- The swing coach: This person has followed a career path like yours; you can learn from his mistakes and find specific disciplines and approaches to be successful.
- The mental guide: The guide is someone who helps you build a stronger psychological game, keeps you positive, and offers a sounding board.
- The utility players: These members help give you perspective, ease your burdens, and remind you that you’re not alone in facing problems.
Be Strong By Getting Help
I learned the hard way after training for my first IRONMAN that it’s okay to ask for help. You don’t have to go it alone.
Seeking help and support is a sign of strength, not weakness.
I now have a strength and conditioning coach, a swim coach, a sports masseuse, an IRONMAN coach, and friends and family who know my training goals and keep me on track. It takes a team of experts — both in your field and in your personal life — to be your best. Assemble your own success team to take your achievements to the next level.
So, do you have a support system in place? If so, how is it working for you? And what can you do to improve or expand its impact?If not, what steps can you take NOW to begin to build one? I would love to hear your thoughts!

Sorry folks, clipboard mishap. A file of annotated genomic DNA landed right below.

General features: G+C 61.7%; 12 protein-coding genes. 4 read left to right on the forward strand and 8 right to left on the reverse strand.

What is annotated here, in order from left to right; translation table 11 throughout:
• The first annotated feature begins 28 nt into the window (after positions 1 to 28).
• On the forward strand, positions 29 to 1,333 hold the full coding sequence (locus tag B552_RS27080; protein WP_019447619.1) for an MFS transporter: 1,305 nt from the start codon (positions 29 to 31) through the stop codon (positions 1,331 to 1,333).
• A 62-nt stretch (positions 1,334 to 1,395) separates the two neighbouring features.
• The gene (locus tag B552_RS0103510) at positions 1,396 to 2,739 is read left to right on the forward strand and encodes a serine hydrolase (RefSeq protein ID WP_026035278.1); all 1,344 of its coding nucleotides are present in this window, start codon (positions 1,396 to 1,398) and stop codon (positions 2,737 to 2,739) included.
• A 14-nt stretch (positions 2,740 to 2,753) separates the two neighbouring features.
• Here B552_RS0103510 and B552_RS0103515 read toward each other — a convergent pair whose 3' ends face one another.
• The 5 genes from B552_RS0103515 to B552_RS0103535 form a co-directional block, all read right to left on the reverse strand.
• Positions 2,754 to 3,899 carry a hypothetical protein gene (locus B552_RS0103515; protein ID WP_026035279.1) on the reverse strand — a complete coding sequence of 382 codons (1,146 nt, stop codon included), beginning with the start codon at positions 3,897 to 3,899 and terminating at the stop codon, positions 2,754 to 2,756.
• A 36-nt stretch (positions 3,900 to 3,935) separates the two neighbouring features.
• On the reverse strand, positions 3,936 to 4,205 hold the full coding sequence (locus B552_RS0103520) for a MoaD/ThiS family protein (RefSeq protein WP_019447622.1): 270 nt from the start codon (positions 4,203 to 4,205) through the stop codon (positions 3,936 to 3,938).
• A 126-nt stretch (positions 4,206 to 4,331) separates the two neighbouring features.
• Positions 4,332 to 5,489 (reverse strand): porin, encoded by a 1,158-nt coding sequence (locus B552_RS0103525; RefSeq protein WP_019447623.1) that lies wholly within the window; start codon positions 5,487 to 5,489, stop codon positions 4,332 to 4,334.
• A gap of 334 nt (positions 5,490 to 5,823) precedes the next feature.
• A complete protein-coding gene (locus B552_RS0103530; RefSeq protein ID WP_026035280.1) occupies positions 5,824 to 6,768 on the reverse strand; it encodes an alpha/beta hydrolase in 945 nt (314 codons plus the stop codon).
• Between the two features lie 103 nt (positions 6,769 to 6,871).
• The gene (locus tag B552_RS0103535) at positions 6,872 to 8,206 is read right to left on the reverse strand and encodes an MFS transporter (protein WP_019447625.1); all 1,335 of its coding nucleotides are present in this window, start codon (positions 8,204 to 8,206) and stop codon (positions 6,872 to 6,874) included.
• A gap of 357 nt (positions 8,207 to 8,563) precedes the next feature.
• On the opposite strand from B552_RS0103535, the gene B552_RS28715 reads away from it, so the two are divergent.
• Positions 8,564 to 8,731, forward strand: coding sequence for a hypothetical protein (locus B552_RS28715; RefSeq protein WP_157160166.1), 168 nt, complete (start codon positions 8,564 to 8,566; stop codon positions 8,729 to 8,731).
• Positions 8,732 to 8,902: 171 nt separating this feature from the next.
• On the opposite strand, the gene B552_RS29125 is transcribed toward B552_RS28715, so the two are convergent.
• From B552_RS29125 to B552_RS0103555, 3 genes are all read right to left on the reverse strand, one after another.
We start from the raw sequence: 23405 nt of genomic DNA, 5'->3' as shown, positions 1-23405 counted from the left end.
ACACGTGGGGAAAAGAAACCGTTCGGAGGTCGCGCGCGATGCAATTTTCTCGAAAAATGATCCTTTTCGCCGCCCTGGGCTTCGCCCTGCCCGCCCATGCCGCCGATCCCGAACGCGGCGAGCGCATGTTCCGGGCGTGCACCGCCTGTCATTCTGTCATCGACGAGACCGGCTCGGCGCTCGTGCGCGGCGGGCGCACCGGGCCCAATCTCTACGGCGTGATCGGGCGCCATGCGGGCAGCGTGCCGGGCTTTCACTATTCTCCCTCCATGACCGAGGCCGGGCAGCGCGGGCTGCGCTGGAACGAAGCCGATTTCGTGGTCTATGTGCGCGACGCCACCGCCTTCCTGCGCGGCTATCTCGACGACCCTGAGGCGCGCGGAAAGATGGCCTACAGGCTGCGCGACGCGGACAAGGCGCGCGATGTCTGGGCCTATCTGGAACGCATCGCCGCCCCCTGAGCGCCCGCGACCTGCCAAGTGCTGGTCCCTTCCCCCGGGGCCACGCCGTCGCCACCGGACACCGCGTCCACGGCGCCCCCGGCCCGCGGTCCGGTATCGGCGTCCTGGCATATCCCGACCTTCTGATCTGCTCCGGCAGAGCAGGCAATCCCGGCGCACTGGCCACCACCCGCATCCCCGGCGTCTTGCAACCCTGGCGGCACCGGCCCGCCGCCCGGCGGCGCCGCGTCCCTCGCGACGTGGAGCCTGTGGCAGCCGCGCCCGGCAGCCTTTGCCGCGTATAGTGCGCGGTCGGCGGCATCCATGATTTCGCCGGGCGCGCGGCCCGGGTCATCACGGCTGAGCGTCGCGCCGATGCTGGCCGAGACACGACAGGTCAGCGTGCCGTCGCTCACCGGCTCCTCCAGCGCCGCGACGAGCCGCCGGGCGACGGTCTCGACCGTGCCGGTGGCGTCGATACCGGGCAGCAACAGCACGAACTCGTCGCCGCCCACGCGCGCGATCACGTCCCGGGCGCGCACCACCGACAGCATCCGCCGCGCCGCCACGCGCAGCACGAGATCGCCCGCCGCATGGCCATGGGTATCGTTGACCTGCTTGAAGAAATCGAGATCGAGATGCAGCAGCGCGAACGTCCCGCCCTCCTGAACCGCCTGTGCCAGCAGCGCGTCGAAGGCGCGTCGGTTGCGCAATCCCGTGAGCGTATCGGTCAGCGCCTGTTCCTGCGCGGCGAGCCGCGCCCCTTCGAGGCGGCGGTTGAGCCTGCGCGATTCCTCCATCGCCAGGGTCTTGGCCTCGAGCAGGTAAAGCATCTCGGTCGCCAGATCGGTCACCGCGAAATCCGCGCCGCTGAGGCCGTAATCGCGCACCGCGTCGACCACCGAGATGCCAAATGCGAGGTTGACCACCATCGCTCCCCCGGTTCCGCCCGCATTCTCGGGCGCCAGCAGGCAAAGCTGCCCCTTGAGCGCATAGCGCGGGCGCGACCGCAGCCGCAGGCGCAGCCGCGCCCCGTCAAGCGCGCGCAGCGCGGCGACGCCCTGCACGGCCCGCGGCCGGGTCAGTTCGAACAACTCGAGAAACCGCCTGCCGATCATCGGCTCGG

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Bobbie LaPorte is the founder and CEO of RAL & Associates
She works with Senior-Level Executives to Develop their Professional Goals
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Funny, but this can also go over the top. I just read that England sent an entourage of 72 people including psychiatrists and doctors to accompany and support its 24-man football cup at FISA. They lost their first two games.
Just having an entourage is certainly no guarantee of success and, if those people are not really working as part of the team, could certainly be distracting.
Like most things, the key principles here are balance and shared visions. Perspective is certainly useful, as is honesty and trust. But every group develops a culture that must be nurtured to generate collaboration over competition and to weigh ideas.
Heck, even appointing one person to serve as Devil’s Advocate can be a useful thing to manage risk.